Hosted by Kathabela Wilson
we learn to set our stones
right into the river
where life tumbles them
to an inner fire
Ο Ο Ο
If your life is growing wild
like the lilac bush outside your office window
tries to eat your house alive
take a cross-cut saw to it.
Trim it here and there.
Saw off the small nuisances
that eat up your time and energy.
Then drag them out to the curb and forget them.
You will feel lighter then.
The sun will warm your office window.
Ο Ο Ο
clear night sky
gazing at stars
such a small speck
My heart rate slows
as I light the fire.
A spark makes its way
from the stars
to deep within my core,
where it ignites my calm.
The tinder bundle
bursts into flames.
I feed this new star
fuel I ripped
from the earth’s heart,
in my gratitude,
knowing how fated it is
to burn the world
so my heart can rest
in the light of peace.
Reinventing Ourselves: Notes and Credits
Martha Deed lives on the Erie Canal in North Tonawanda, NY where her views of the canal through the woods, the birds, the deer and the fox enliven her writing. Inside the house are the papers, 150 year-old handbuilt furniture by her great grandfather, the lustre cream pitchers collected by her mother and mother-in-law. She has no descendants to pass these treasures on to, and so she documents, and donates and writes poetry and stories about them. Her poetry collections include The Kingston Mystery (mixed media, 2021), Under the Rock (FootHills, 2019), Climate Change (2014), The Last Collaboration (mixed media, Furtherfield and Friends of Spork, 2012) and many chapbooks and poems in anthologies and print and online journals. She grew up on the Hudson River in Nyack, NY, with a B.A. from the New School for Social Research in New York City and a PhD in Psychology and Pastoral Counseling from Boston University. When she wasn’t writing, she was a practicing Psychologist with particular interests in cultural aspects of personality, social justice and patient safety.
Michael Czarnecki: Sometimes I think that the most important thing we do in our lives is to create – whether poems, stories, artwork, music, children or love. 54 years ago, Mr. Kerr, my junior year high school English teacher, encouraged me to write my first poem. I haven’t stopped since. In 1985 I gave my first public reading of a poem I had written. Since then I’ve given hundreds of readings throughout the United States. I started working in schools as a poet-in-residence in 1990 and have since worked in scores of schools in numerous states around the country. Yet, that work was always something I did “on the side” after the making-a-living work, selling wine for a local winery, was done for the day. In 1995 I decided I couldn’t do that other work anymore. The work drained me, emotionally, physically, spiritually. I knew what I wanted to do – be a poet, a creative person with words. So, I quit the winery and since that time I have made a living being a poet, publisher, oral memoirist and encourager.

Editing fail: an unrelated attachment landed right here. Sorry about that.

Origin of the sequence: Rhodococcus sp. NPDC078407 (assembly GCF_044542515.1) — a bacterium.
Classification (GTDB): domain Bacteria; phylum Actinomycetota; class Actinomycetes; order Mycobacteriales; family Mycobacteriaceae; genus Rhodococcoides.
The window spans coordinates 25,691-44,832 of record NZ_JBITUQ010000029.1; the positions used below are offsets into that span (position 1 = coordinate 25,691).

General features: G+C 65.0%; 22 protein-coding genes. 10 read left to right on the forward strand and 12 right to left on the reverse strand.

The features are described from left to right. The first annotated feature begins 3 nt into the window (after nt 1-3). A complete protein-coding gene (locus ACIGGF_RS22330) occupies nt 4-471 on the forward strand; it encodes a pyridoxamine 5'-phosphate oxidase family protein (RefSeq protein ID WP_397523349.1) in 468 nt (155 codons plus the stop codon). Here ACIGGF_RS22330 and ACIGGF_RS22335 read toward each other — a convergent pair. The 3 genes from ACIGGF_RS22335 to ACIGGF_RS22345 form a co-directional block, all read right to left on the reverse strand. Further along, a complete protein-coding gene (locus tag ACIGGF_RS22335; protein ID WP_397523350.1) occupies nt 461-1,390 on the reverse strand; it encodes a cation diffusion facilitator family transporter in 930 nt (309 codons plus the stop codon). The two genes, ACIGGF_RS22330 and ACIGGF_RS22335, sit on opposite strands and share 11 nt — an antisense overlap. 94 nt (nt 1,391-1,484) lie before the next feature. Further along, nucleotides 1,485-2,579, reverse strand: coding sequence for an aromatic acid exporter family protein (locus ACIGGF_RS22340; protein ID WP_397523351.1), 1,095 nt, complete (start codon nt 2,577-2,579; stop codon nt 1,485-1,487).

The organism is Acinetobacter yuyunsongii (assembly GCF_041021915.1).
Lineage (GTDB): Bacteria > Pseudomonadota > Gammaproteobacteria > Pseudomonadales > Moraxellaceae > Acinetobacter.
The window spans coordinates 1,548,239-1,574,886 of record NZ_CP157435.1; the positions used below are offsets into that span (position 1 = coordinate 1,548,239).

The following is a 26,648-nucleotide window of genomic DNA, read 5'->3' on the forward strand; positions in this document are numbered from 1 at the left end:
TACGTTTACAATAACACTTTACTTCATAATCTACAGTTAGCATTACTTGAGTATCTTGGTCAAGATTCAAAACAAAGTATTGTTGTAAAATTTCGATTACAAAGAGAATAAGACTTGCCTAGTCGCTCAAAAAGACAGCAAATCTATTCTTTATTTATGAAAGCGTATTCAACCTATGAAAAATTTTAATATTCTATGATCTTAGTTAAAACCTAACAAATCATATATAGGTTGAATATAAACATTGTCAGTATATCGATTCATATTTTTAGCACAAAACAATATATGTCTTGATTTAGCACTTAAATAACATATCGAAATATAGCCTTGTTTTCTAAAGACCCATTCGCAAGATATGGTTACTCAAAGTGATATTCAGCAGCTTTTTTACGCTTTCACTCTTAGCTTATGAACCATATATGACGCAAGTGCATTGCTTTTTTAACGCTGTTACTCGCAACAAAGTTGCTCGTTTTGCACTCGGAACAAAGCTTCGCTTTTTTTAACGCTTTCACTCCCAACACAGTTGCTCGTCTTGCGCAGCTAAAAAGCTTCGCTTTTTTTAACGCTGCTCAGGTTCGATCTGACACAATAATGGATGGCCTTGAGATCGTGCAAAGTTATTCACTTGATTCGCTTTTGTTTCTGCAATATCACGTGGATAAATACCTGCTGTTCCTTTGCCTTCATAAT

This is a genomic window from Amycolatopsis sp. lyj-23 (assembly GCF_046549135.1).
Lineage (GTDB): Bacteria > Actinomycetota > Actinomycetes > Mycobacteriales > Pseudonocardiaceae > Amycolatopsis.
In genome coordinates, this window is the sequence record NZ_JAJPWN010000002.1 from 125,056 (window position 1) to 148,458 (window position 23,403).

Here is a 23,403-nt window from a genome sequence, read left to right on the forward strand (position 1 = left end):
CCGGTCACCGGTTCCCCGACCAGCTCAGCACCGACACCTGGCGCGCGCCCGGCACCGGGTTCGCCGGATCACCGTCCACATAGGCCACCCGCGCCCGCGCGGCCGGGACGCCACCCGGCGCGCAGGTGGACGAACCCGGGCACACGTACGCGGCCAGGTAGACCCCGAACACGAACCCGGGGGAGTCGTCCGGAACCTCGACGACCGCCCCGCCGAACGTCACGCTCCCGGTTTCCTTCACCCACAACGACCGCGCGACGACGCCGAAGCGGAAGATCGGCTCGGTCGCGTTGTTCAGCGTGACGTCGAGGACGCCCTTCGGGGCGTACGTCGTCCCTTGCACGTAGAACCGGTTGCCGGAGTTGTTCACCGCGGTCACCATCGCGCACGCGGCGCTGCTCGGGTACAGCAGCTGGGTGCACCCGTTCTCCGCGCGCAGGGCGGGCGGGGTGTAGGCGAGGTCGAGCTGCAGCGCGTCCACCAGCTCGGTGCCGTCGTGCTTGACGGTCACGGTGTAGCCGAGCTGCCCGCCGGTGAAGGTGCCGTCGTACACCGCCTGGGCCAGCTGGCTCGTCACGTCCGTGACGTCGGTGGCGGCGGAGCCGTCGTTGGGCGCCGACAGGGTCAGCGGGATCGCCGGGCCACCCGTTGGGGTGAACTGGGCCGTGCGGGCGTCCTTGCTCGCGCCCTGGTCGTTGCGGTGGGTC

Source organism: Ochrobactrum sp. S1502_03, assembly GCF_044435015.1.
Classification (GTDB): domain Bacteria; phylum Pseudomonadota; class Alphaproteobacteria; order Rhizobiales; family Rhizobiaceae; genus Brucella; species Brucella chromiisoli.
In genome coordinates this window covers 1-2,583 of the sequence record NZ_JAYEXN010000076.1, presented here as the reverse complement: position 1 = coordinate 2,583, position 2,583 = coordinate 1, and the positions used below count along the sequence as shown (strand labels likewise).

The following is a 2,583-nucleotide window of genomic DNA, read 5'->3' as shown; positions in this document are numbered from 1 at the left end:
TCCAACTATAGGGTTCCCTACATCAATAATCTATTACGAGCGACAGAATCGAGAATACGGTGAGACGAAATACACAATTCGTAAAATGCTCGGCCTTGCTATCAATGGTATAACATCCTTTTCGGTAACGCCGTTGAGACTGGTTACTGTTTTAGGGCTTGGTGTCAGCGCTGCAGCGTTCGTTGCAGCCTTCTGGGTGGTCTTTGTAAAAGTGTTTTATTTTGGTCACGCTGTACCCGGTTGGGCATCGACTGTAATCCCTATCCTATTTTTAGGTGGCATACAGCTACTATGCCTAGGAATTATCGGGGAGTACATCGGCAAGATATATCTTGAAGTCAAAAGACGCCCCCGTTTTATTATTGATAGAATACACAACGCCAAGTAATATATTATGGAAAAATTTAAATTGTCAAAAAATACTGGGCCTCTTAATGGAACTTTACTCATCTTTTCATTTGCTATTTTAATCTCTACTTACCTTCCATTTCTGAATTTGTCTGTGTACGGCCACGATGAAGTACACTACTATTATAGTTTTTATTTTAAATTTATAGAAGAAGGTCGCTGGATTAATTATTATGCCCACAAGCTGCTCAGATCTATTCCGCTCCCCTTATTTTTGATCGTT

Now my work is my life – there is never a moment when I wish I was doing something else. I’m healthier and happier. Maybe not richer in money, but there are other types of wealth not measurable in dollars and cents.
From home on Wheeler Hill I go out into the “dust of the world,” as the old Chinese poets would say, doing the work of a poet and oral memoirist. I travel down the road and then return to settle back in on quiet, peaceful Wheeler Hill amongst my old-order Amish neighbors. The best of two worlds.
Thom Hawkins: Winter reminds us that fire is the reason we stayed on the ground after our hominid ancestors descended from the trees. How do we make peace with the cruel irony that the very thing that makes us human is destroying our habitat and that of most species on earth? The heat that comforts us in the winters has become an existential threat in the summers. This is where we find ourselves, in a mold cast long before we had anything to say about it. The way of the cosmos is a meandering path between destruction and creation. It has become impossible to ignore either, calling our hearts to courage.
I live in Glendale, but I spend every Sunday morning in Pasadena tending the Drought Vegetable Garden that I created four years ago at Throop UU Church. I moved to Glendale from Berkeley ten years ago in order to watch my two grandsons grow up. My son, their father, teaches music production online for Boston’s Berklee School of Music.
Memory Lane > You will love to visit, with M. Kei, Pauli Dutton, Reka Nyitrai, Pat Geyer, Tzetzka Ilieva and Jean Sudbury, the beauty of our related salon in 2019, "Magic Garden."
Suggest your own theme. or write Kathabela for a theme suggestion. We publish every two weeks. Send short poems, free verse, haiku, senryu, tanka, cherita, haibun, tanka prose, short prose poems, etc., or your own unique approach, to Kathabela by text message or (click here to email her directly). We can feature your work again after five months. Multiple Submissions can be saved to appear later:
- Send a short bio, with comments on your theme.
- Send photos or artwork by you, or friends.
- Put your poems directly in the email.
- No attachments except photos.
End of article
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